My first car was a 1967 VW Beetle. A beautiful car. An air-cooled engine.

But, from time to time, that engine would overheat on the long road between Taranaki and Auckland. Then it would cut out. The only remedy was to pull over and let the engine cool awhile. So you could get going again.

Of course, you would need to watch for signs of overheating. Should the engine cut out on the winding hill climbs making up part of your journey, you could end up in some trouble. The most reliable sign was by smell.

 

Simon’s ’67 Beetle. Source: Author

 

I thought of this the other day in lockdown when I walked past another Beetle. This one probably circa 1974. And I wondered if our after-Covid economy had reached a similar situation of overheating.

Could now sky-high asset prices seize up? Need a long period of cooling?

Lockdown level 4 in Auckland is tough. Human brains need more stimulation than this situation allows. Starve the hippocampus from different places, people, and experiences, and you can soon find yourself at risk of anxiety or depression.

By contrast, financial (and housing) markets have been over-stimulated. As governments and central banks fret over financial fallout, they have poured loose money into the economy:

  • Record-low interest rates.
  • Large-scale asset purchases (bond buying).
  • Helicopter cash in the form of wage subsidies and resurgence payments.

In some ways, this is the equivalent of treating your mental health with a plethora of wine.

Temporary relief, certainly. Enjoyment — if the wine is good.

But overdo things and you can set yourself up for other health issues and even dependency.

Has the economic response to Covid-19 overdone things?

Has it smothered anxiety over property and financial markets with a nightly bottle of red?

And if so — what will the fallout be?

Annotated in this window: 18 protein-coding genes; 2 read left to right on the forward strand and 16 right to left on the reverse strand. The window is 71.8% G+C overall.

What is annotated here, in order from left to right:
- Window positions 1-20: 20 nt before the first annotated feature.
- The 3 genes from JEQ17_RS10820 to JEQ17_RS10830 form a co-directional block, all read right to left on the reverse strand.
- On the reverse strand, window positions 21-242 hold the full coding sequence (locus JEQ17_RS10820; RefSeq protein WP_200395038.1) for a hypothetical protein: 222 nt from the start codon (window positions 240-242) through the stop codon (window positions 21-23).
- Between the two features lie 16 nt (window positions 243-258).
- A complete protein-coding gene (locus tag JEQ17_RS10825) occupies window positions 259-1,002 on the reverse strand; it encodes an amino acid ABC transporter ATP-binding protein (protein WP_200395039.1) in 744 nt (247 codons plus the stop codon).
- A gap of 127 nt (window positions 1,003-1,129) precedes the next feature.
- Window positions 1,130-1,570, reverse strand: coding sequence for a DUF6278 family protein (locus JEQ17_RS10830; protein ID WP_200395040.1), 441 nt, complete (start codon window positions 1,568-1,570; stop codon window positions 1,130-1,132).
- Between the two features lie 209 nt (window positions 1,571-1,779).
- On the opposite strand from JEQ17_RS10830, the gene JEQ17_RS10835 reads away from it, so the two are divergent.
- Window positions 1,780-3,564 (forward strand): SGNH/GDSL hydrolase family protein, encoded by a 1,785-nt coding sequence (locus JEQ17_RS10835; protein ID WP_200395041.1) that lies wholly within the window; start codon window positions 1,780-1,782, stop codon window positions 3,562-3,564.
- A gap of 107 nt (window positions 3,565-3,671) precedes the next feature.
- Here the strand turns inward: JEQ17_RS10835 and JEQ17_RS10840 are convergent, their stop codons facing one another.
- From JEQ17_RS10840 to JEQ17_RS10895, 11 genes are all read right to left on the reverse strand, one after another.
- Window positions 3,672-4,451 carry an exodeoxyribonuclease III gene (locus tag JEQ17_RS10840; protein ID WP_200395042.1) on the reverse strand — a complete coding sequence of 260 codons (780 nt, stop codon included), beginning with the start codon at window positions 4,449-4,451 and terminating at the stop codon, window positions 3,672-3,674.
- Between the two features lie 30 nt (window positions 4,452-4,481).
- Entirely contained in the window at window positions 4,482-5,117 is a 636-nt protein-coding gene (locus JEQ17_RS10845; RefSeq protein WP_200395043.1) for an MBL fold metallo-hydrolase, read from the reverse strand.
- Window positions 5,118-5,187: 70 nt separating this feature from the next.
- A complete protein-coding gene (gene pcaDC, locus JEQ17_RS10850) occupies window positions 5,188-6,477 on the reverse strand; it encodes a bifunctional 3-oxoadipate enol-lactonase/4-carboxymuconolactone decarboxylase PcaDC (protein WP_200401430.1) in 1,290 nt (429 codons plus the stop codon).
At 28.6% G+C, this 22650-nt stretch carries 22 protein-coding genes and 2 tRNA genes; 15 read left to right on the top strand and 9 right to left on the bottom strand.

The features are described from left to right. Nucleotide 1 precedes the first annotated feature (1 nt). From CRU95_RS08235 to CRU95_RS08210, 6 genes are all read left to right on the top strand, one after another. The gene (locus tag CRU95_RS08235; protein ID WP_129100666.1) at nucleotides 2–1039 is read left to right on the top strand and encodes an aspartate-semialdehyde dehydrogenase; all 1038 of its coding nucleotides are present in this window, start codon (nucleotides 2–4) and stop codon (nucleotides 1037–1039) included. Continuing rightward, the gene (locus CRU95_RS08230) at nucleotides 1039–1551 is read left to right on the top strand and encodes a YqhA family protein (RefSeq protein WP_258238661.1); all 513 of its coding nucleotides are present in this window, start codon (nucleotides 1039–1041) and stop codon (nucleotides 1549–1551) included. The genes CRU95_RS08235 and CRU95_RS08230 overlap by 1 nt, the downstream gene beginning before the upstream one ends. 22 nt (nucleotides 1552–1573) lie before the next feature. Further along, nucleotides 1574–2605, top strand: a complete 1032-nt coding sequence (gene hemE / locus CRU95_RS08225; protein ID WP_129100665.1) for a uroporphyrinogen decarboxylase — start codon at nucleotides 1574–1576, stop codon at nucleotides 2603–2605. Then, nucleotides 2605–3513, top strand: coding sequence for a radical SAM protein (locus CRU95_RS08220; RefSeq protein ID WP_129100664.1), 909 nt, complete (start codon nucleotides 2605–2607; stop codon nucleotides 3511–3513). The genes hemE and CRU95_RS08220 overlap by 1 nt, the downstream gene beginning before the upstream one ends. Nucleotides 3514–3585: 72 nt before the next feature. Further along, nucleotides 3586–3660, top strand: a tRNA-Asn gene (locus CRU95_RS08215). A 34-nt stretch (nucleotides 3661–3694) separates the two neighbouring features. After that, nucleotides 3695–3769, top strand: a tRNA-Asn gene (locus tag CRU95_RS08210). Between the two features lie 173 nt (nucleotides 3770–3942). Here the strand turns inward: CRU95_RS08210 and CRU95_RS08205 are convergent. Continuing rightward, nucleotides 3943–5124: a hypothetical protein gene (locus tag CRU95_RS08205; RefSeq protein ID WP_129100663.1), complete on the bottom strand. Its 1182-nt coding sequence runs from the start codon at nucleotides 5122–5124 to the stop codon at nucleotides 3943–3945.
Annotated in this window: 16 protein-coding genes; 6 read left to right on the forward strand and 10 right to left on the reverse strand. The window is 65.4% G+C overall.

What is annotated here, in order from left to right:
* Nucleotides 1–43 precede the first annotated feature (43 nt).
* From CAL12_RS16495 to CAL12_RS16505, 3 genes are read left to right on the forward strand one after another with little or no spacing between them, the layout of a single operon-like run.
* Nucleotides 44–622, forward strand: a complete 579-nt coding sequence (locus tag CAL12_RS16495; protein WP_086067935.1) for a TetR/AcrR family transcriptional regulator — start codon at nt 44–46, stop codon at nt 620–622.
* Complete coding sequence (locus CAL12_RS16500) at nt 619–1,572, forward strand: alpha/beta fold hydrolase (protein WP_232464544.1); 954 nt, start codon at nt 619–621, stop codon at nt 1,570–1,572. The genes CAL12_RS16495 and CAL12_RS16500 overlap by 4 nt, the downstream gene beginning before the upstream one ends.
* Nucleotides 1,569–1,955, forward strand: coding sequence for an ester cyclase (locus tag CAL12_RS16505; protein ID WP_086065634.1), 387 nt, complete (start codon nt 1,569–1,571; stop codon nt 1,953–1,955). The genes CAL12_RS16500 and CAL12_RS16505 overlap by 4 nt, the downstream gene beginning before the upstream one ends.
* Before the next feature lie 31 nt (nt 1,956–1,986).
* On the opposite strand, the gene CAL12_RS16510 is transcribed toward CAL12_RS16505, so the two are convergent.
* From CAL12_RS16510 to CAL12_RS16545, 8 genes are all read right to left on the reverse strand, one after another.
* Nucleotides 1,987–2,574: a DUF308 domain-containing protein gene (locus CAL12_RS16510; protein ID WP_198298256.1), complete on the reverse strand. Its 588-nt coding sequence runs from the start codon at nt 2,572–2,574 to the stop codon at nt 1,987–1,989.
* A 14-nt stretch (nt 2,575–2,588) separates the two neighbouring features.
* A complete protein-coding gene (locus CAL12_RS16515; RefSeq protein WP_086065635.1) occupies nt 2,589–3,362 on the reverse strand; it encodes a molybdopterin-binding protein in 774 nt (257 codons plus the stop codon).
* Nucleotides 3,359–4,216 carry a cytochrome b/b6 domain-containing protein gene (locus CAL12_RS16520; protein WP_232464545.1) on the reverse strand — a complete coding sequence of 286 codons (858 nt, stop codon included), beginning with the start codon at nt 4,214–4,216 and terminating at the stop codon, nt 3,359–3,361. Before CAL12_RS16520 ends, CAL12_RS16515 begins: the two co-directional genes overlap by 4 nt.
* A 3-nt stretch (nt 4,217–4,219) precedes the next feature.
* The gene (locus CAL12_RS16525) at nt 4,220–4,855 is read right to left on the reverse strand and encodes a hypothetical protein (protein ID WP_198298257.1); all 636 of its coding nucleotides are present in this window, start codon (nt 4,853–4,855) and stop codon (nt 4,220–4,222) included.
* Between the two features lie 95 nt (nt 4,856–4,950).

Home prices

 

New Zealand, like other countries that have turned on the stimulus tap, has seen rampant run-ups in house prices.

US metropolitan home prices rose 18.6% for the year to June 2021. The highest annual growth rate since the index began in 1987.

In a much smaller, more fluid economy, ours’ have exceeded even these dizzy heights.

Of course, home prices can never come down! They are defensive, robust — and besides, there are desperate shortages.

Or will this time be different?

 

The 1970s

 

When I was growing up, my parents tell me, it was still a major struggle to enter the housing market. They returned to New Zealand from Europe in the early 1970s.

We were in the middle of the oil shock. This saw input prices across the economy (transport, production, and more) jump. It led to stagflation. Rising prices without the ability to increase output and jobs.

There was a new approach to transport then. Dad had converted our car to CNG (compressed natural gas) following government incentives. You flicked a James Bond-style switch beneath the steering wheel to change your fuel source.

These days, the new fuel source is batteries. Will they be another CNG? A nice idea — but never to fully deliver on the expected efficiencies to a high enough degree?

As for the economy and prices, I see a similar thing now. This time, the price shocks are not coming from oil but from freight, shipping, and disruptions. Prices are rising fast. Yet many businesses are constrained in their ability to produce any more.

From 1972 to 1974, we saw house prices jump. The curve then was as steep as we’ve recently seen it now in 2020 to 2021.

Then as now, people turned to housing as a defensive investment. It was the one place they thought they could protect themselves from the price shock. Building ramped up. Land sales reached fever pitch.

But from 1974, things turned very different. From 1974 to 1980, house prices fell around 40% in real terms. They didn’t fully recover until 1996 .

Housing markets have long cycles. Unlike stock markets — which may face major corrections ever decade or so, then recover in a year or two — housing markets can fall into deep corrections after 25 years or more.

The falls can be large, especially when exacerbated by debt. And the recovery time can span decades.

Could this be the real cost of Covid and the hefty response to it? Overheated asset markets sitting perilously at risk of drawdown?

We know how inflation goes. A small amount can be beneficial, even stimulatory. But if it goes too far, gets away, and production cannot respond, things can end up in a dark place indeed.

For now, we can only watch and wait.

But it is Friday. So I shall open a nice Aussie red to go with dinner. That will get us through the lockdown.

 

Regards,

Simon Angelo

Editor, Wealth Morning

(This article is general in nature and should not be construed as any financial or investment advice. To obtain guidance for your specific situation, please seek independent financial advice.)